1. Aaron B

          I’m not sure who the “someone” is you may be referring to but I’m in complete agreement – finders should do all they can to streamline the process short of strangling the grant writers ability to adequately present their case in a concise manner. That being said, it can be quite a balancing act.

    2. RachelAC

      The quibble here is about either “severe” or nonsensical character limits, not about having limits in the first place.

      Here’s one example from an application I filled out this year.

      The question:
      “Discuss how funding the proposed program(s) increases access to and enhances the presence of arts and culture in our city. How will the project improve appreciation/understanding of the arts and encourage arts development in the community? What short and longterm community benefits does the organization anticipate because of this project/program? Please make sure to answer all (3) questions.”

      Character limit of 500 characters (including spaces). The question itself is about 400 characters. THIS is what Vu is talking about.

      I adore character limits when they are reasonable, and have no problems editing for brevity and flowery language, but when there isn’t room to fit the content requested – frustrating!!

  10. Jamminese Miller

    I love this!! My organization still has a typewriter and an actual fax machine! We still receive paper payroll checks!

  11. Aaron B

    Disclosure: I’m a funder. But my organization scored a 12 on the FLAIL index so cut me a little slack. Plus, I worked for a major nonprofit as a development director for a decade so I feel your pain.

    There are a couple items on your list that I take issue with. And I’ll cut you some slack because, as you stated, this is a beta version.

    1) Items 2 and 4 can easily be answered with a visit to Guidestar and a review of the funder’s 990 or 990-PF (assuming application is being made to a foundation). This is called “research” and any grant writer who is worth her salt knows the wisdom and power of it.

    2) In item 54, you reference looking up 990’s on Guidestar. Remember, you are asking someone for money. You may recall going to your parent as a child or teenager and asking for something. You may also recall that the venture was probably far more likely to succeed if the ask was framed more as a request than a demand. The 990 should be a document readily at-hand for anyone seeking a grant and, although it is a small expense and requires a bit of wood pulp, this is not an unreasonable request from a funder and costs no more time from the grant writer than the push of a couple virtual buttons and a trip to the printer. While there are other printed items that are obviously superfluous, I’d argue that this is not one of them.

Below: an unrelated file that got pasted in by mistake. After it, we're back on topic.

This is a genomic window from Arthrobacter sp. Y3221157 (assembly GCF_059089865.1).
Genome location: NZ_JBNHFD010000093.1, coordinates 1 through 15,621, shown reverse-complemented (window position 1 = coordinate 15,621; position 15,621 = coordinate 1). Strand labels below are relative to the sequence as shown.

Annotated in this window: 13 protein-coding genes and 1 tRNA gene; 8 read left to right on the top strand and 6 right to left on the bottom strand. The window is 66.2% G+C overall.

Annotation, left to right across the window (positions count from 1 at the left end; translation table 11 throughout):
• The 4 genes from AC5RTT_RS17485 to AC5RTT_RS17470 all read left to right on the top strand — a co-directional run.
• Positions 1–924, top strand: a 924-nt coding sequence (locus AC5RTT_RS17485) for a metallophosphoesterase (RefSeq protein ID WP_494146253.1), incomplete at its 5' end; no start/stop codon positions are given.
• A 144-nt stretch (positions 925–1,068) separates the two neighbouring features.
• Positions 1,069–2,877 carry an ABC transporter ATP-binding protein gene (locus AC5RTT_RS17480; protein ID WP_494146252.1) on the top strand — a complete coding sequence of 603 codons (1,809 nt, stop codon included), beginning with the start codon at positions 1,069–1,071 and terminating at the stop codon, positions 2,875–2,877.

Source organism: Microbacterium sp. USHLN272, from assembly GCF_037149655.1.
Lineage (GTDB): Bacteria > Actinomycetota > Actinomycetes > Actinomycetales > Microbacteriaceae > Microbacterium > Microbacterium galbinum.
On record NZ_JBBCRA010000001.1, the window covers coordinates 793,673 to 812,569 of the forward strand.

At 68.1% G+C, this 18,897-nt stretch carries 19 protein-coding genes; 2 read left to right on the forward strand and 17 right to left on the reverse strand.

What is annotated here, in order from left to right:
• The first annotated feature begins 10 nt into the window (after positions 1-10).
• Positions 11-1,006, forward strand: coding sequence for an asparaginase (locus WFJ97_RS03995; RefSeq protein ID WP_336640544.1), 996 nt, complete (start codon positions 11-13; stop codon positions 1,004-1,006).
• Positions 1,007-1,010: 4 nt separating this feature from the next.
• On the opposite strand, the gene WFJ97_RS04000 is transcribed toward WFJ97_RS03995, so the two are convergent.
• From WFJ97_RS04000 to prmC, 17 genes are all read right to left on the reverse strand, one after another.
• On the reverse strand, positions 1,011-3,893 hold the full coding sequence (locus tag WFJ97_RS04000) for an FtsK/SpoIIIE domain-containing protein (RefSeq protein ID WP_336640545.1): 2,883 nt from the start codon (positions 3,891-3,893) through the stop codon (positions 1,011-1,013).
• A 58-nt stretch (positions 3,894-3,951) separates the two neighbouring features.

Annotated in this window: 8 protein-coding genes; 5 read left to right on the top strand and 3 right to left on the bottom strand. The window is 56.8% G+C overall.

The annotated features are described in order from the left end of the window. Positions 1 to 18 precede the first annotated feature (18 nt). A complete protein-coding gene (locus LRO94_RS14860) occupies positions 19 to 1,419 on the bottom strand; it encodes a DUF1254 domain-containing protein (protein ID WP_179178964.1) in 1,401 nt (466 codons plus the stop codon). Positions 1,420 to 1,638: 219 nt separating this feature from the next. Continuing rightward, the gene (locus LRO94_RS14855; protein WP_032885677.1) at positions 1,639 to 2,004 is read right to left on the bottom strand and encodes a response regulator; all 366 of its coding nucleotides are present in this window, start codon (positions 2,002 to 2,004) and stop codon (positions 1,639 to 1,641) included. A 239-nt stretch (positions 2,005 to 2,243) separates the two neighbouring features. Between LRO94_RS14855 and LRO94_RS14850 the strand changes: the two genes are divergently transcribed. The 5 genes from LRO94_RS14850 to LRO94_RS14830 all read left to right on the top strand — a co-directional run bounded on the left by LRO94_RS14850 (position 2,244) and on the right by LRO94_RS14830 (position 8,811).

1. Justus Eisfeld

      Actually, I only partially agree with the premise of ‘you are asking us for money, so you should…’. Foundations get something out of giving grants, too: prestige, support for their mission and goals, a tax cut, and – sometimes – absolution from their god. I’m sure I’m leaving out a whole forest of reasons why foundations have an interest in giving away money, and in finding that one grantee that most perfectly matches their profile. What I am saying is that there is something in it for foundations, and the premise of ‘you have to, because we give you money’ then becomes a issue of exerting power just because you can.

      1. Aaron B

        Good point, Justus. Giving from the standpoint of power, or perhaps more accurately, control, should never be the motivation for imposing unnecessarily upon those who only seek to make a positive difference in the community, state, nation, etc. But, unfortunately, there are many foundations who subscribe to that philosophy. Particularly private foundations.

        Not that we are entirely immune from that, but community foundations seem to be more in-tune with fellow nonprofits – perhaps because we are one. That and we are a donor services organization. Our money is not our own and, if we let our egos get ahead of us, we may find ourselves out of a job. In other words, it is incumbent upon us to stay in the practice of being a servant of the community rather than the reason for the community.

    2. RachelAC

      Good critiques here, but I don’t think item 4 (what a funder WILL and will NOT fund) can be answered by looking at 990’s. I can see if someone has funded certain types of organizations in the past, but that doesn’t tell me whether they only fund educational programs, or whether they give to capital campaigns, or if they fund overhead expense, etc.

      1. Aaron B

        True, Rachel, not all information is disclosed on a form 990.

        However, most can be gleaned by examining Schedule 1, Part 2, Column (h), “Purpose of grant or assistance”which describes the nature of the grant, not necessarily that of the grantee. Some foundations are more detailed than others and will actually specify capital, program, or other. Here’s a good tip for grant writers: Even if you are applying for operating funds, you should avoid calling them that. After all, most of those operations are designated for program support. For a skilled grant writer, it shouldn’t be that difficult to craft a request of funds for operations or “overhead” in terms of program.